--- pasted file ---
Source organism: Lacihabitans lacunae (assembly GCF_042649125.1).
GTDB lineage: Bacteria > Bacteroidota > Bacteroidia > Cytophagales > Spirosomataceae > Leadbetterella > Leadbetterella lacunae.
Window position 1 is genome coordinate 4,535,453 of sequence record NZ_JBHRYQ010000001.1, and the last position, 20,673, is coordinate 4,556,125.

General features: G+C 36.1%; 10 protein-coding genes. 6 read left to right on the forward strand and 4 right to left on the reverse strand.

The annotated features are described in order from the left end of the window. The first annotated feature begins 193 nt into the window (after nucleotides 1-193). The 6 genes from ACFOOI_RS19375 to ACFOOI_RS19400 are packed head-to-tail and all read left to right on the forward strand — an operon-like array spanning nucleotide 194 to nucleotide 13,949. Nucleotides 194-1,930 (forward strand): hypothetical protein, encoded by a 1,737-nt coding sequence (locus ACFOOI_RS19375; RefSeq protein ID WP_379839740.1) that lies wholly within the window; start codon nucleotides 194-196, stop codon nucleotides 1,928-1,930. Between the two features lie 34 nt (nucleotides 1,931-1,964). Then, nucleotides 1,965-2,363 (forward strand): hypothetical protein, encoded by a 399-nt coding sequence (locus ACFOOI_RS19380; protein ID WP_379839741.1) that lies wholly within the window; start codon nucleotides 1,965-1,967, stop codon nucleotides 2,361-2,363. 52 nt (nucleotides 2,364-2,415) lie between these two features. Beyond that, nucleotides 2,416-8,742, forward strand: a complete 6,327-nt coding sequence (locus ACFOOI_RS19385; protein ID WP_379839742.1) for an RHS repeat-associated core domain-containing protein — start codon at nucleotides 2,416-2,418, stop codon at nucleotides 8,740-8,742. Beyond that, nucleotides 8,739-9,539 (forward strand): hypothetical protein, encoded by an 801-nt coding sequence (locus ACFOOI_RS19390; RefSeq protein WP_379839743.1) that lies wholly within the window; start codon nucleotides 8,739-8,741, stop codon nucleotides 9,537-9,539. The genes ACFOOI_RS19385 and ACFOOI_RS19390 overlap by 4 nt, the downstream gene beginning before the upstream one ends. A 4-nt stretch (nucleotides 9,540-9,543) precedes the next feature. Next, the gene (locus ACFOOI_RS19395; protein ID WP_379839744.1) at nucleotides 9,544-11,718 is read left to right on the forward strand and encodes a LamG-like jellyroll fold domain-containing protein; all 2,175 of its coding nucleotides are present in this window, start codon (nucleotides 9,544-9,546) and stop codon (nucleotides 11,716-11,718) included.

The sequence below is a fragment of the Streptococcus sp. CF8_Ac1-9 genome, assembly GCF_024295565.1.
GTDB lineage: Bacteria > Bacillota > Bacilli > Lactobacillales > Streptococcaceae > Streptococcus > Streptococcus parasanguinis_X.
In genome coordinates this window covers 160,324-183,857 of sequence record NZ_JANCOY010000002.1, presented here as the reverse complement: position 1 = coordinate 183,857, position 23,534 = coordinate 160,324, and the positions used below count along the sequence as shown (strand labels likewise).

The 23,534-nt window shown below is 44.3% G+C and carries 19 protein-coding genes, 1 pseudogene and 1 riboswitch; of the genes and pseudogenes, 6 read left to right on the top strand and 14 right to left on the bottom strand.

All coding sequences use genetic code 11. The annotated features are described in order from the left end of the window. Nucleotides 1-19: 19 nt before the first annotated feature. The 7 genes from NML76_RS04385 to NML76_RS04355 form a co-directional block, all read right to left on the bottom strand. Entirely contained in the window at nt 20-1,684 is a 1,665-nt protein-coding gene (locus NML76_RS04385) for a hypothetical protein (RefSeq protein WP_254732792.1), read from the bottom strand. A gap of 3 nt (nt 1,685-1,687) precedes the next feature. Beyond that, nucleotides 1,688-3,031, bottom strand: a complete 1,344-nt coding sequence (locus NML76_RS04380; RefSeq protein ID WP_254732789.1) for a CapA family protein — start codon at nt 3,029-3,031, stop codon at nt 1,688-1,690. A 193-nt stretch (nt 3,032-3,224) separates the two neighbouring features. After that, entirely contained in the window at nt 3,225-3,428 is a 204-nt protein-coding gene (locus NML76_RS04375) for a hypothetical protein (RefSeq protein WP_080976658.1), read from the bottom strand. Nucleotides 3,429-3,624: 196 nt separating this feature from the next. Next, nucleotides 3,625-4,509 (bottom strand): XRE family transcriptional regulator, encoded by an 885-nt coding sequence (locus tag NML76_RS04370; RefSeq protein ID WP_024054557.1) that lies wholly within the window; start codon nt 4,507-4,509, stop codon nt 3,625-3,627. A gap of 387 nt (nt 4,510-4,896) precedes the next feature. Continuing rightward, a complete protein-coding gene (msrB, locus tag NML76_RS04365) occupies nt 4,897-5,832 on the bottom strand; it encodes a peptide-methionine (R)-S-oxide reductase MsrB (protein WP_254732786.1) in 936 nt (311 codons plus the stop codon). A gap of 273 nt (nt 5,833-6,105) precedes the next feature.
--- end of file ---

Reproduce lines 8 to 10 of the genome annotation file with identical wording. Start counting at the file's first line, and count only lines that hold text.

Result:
In genome coordinates this window covers 160,324-183,857 of sequence record NZ_JANCOY010000002.1, presented here as the reverse complement: position 1 = coordinate 183,857, position 23,534 = coordinate 160,324, and the positions used below count along the sequence as shown (strand labels likewise).

The 23,534-nt window shown below is 44.3% G+C and carries 19 protein-coding genes, 1 pseudogene and 1 riboswitch; of the genes and pseudogenes, 6 read left to right on the top strand and 14 right to left on the bottom strand.

All coding sequences use genetic code 11. The annotated features are described in order from the left end of the window. Nucleotides 1-19: 19 nt before the first annotated feature. The 7 genes from NML76_RS04385 to NML76_RS04355 form a co-directional block, all read right to left on the bottom strand. Entirely contained in the window at nt 20-1,684 is a 1,665-nt protein-coding gene (locus NML76_RS04385) for a hypothetical protein (RefSeq protein WP_254732792.1), read from the bottom strand. A gap of 3 nt (nt 1,685-1,687) precedes the next feature. Beyond that, nucleotides 1,688-3,031, bottom strand: a complete 1,344-nt coding sequence (locus NML76_RS04380; RefSeq protein ID WP_254732789.1) for a CapA family protein — start codon at nt 3,029-3,031, stop codon at nt 1,688-1,690. A 193-nt stretch (nt 3,032-3,224) separates the two neighbouring features. After that, entirely contained in the window at nt 3,225-3,428 is a 204-nt protein-coding gene (locus NML76_RS04375) for a hypothetical protein (RefSeq protein WP_080976658.1), read from the bottom strand. Nucleotides 3,429-3,624: 196 nt separating this feature from the next. Next, nucleotides 3,625-4,509 (bottom strand): XRE family transcriptional regulator, encoded by an 885-nt coding sequence (locus tag NML76_RS04370; RefSeq protein ID WP_024054557.1) that lies wholly within the window; start codon nt 4,507-4,509, stop codon nt 3,625-3,627. A gap of 387 nt (nt 4,510-4,896) precedes the next feature. Continuing rightward, a complete protein-coding gene (msrB, locus tag NML76_RS04365) occupies nt 4,897-5,832 on the bottom strand; it encodes a peptide-methionine (R)-S-oxide reductase MsrB (protein WP_254732786.1) in 936 nt (311 codons plus the stop codon). A gap of 273 nt (nt 5,833-6,105) precedes the next feature.